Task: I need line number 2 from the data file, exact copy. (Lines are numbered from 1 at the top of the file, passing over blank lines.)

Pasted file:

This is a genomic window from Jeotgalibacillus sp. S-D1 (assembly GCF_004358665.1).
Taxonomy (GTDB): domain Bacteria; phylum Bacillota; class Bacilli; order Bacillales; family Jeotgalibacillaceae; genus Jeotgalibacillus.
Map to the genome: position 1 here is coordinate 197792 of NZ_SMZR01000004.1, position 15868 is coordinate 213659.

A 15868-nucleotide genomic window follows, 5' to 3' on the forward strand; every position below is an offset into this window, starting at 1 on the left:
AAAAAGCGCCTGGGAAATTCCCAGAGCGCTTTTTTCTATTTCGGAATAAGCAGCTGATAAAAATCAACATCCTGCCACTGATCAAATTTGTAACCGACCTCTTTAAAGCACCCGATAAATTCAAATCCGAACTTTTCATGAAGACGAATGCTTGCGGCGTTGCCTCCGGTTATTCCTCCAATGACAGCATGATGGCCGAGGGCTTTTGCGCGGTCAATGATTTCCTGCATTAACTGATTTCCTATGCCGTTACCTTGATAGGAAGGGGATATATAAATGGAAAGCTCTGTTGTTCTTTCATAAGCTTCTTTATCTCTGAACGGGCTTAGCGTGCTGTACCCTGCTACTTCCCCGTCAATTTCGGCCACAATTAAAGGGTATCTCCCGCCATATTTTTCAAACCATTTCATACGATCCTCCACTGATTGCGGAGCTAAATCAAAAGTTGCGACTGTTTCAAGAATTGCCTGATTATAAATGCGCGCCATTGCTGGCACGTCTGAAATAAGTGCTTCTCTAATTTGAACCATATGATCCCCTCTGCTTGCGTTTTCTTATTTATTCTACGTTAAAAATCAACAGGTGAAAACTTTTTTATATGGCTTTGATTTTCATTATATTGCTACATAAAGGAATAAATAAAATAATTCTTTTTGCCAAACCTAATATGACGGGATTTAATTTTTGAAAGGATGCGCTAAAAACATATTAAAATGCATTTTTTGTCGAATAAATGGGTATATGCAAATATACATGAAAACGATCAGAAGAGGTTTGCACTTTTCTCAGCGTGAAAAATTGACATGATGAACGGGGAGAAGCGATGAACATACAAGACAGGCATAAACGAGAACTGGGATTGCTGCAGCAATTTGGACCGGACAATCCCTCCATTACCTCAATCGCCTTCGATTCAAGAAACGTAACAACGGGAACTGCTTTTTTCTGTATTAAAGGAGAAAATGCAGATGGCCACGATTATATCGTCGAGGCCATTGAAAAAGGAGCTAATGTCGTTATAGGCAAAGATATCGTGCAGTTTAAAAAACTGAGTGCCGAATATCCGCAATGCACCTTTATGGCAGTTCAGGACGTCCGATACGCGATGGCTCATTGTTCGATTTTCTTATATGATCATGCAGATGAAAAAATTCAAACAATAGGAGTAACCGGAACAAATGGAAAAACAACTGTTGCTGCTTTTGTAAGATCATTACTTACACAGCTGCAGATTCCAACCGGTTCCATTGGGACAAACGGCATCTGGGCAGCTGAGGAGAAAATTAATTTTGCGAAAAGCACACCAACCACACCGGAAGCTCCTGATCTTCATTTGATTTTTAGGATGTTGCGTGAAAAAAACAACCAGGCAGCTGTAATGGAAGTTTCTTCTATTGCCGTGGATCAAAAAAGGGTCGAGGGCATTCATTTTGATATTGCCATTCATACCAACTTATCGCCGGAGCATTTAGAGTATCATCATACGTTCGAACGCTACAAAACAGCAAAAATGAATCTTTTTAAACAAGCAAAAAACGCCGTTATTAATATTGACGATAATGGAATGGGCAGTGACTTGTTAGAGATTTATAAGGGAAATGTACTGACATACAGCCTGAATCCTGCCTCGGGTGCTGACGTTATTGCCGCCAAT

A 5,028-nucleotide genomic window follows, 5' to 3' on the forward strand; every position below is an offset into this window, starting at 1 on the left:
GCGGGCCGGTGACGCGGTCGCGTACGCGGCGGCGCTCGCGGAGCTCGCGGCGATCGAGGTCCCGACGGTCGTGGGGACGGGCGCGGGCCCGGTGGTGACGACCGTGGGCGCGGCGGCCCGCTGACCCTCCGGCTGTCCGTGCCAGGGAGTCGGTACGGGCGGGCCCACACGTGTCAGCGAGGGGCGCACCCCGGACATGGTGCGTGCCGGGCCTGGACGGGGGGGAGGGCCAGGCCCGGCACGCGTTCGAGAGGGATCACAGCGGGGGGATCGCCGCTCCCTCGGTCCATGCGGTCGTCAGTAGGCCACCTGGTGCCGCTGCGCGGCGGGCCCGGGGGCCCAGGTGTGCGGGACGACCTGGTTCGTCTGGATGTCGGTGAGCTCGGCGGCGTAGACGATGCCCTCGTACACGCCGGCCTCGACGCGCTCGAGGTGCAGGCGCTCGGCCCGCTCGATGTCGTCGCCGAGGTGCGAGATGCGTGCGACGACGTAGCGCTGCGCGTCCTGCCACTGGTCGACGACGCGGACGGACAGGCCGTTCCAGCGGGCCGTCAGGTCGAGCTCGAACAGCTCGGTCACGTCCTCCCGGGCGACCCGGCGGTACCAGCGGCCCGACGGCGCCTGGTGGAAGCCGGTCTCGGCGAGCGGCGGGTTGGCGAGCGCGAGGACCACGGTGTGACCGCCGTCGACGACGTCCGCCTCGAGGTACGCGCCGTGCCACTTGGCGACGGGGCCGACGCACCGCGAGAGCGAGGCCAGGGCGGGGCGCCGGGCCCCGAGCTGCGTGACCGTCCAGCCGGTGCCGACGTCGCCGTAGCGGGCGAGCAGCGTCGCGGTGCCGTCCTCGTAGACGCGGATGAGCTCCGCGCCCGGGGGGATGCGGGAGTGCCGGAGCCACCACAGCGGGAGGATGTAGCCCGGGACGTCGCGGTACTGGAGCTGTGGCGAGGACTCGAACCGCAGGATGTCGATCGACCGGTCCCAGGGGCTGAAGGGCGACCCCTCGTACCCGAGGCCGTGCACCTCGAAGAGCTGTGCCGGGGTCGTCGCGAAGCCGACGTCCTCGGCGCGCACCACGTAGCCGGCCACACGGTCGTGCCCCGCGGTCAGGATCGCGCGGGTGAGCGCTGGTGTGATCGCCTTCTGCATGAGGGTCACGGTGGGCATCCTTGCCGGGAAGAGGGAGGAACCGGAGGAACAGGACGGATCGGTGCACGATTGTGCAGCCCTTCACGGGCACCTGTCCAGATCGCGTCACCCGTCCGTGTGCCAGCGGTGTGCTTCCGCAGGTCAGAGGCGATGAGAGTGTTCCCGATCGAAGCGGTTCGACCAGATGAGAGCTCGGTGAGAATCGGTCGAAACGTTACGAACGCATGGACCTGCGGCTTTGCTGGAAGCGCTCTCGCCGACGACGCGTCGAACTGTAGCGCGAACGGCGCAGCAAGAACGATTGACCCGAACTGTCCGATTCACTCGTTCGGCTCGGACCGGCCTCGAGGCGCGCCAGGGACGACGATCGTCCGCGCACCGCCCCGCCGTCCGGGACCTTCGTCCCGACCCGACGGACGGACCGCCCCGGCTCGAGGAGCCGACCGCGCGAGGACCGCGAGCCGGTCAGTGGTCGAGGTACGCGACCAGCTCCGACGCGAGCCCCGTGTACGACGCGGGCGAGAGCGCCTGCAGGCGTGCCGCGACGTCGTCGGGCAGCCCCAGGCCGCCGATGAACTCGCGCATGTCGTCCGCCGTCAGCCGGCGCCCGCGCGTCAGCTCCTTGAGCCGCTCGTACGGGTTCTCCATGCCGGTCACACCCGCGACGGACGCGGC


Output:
Taxonomy (GTDB): domain Bacteria; phylum Bacillota; class Bacilli; order Bacillales; family Jeotgalibacillaceae; genus Jeotgalibacillus.